Date: 2012
  5. By: Domenico Giannone; Michèle Lenza; Huw Pill; Lucrezia Reichlin
    Abstract: This paper analyses the impact on the macroeconomy of the ECB’s non-standard monetary policy implemented in the aftermath of the collapse of Lehman Brothers in the Fall of 2008. We study in particular the effect of the expansion of the intermediation of transactions across central bank balance sheets as dysfunctional financial markets seize up, which we regard as a key channel of transmission for non-standard monetary policy measures. Our approach is similar to Lenza et al. 2009 but we introduce the important innovation of distinguishing between private intermediation of interbank transactions in the money market and central bank intermediation of bank-to-bank transactions across the Eurosystem balance sheet. We do this by exploiting data drawn from the aggregate Monetary and Financial Institutions (MFI) balance sheet which allows us to construct a new measure of the ‘policy shock’ represented by the ECB’s increasing role as a financial intermediary. We find that bank loans to households and, in particular, to non-financial corporations are higher than would have been the case without the ECB’s intervention. In turn, the ECB’s support has a significant impact on economic activity: two and a half years after the failure of Lehman Brothers, the level of industrial production is estimated to be 2% higher, and the unemployment rate 0.6 percentage points lower, than would have been the case in the absence of the ECB’s non-standard monetary policy measures.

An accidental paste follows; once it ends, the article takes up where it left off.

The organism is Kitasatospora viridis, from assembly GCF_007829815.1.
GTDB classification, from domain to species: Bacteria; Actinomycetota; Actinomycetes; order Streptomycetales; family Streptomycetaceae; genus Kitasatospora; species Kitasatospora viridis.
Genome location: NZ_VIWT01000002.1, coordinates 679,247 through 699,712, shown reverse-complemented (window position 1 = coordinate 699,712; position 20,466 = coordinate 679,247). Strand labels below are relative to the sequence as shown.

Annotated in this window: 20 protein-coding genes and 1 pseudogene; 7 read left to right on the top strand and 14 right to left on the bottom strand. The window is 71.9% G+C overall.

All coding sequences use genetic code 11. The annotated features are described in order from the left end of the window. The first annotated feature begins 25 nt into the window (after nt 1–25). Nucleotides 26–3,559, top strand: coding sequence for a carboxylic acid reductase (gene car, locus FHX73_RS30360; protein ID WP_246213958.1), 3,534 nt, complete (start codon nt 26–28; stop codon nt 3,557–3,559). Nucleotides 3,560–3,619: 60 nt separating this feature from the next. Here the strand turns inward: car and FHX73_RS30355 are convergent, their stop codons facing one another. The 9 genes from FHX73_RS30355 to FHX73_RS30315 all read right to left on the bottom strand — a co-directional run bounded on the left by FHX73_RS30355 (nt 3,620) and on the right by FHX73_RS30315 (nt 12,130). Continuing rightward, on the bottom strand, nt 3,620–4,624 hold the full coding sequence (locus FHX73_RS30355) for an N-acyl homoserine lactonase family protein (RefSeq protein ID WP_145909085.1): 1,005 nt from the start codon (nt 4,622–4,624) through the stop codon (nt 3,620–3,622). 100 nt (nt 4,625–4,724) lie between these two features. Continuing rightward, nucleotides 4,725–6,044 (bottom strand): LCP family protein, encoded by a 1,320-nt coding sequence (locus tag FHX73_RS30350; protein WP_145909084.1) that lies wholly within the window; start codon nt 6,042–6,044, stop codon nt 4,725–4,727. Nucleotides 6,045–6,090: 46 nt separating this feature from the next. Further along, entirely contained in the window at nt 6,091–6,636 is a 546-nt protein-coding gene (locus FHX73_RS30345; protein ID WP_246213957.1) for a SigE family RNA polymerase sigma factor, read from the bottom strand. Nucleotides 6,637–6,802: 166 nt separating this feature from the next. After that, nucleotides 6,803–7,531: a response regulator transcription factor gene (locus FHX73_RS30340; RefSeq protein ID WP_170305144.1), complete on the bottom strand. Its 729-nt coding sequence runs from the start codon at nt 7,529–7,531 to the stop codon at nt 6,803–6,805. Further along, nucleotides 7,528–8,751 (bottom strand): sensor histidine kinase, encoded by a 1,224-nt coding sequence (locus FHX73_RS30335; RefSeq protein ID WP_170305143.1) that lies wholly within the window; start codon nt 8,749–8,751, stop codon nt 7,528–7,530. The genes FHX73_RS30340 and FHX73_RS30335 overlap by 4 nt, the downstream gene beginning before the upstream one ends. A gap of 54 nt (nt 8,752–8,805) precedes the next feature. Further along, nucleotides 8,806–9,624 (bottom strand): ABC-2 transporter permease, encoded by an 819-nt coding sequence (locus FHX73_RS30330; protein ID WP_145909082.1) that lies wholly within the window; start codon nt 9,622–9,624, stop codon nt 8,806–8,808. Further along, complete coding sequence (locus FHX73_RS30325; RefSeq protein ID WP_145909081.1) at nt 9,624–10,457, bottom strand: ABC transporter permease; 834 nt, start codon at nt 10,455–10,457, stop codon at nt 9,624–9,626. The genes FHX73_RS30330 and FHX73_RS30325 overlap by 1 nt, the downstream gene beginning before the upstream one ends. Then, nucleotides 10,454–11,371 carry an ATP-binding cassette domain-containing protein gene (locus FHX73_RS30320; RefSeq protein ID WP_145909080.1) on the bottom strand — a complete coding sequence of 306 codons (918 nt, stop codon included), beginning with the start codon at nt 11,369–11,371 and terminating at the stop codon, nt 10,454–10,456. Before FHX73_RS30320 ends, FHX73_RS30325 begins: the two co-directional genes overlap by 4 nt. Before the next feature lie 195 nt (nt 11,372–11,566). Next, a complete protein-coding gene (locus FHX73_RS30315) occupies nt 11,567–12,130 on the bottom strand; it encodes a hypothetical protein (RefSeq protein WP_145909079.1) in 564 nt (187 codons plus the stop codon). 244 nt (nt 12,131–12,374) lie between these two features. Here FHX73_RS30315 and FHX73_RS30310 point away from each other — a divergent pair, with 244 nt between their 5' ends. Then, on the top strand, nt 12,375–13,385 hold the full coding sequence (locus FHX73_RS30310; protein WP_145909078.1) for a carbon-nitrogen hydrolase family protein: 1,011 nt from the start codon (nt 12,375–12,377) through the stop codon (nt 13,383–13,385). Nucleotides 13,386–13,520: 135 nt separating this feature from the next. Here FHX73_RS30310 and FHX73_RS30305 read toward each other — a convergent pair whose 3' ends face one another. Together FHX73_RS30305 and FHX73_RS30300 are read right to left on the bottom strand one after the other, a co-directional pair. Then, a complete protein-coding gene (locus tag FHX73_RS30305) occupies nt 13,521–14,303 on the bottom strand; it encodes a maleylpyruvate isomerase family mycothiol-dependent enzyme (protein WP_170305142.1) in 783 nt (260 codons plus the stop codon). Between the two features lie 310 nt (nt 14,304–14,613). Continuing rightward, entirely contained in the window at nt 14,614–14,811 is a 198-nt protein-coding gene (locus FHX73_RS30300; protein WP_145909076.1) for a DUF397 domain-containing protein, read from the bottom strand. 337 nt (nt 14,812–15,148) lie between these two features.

Keywords: non-standard monetary policy measures; interbank market
    JEL: E50 E58
    Date: 2012–01
  6. By: Li, Xiaofei; Escalante, Cesar L.; Epperson, James E.; Gunter, Lewell F.
    Abstract: This paper is designed to validate if the agricultural sector can once again be labeled as an instigator of the late-2000s Great Recession using the early warning models technique. The empirical results indicate that exposure to agribusiness operations does not necessarily enhance a banksâ tendency to fail.
    Keywords: Agricultural Banking, Early warning signals, In-sample accuracy, Out-of-sample forecasting, Agricultural Finance, Research Methods/ Statistical Methods, G21, G32, G33, C01,
    Date: 2012

This issue is ©2012 by Christian Calmès. It is provided as is without any express or implied warranty. It may be freely redistributed in whole or in part for any purpose. If distributed in part, please include this notice.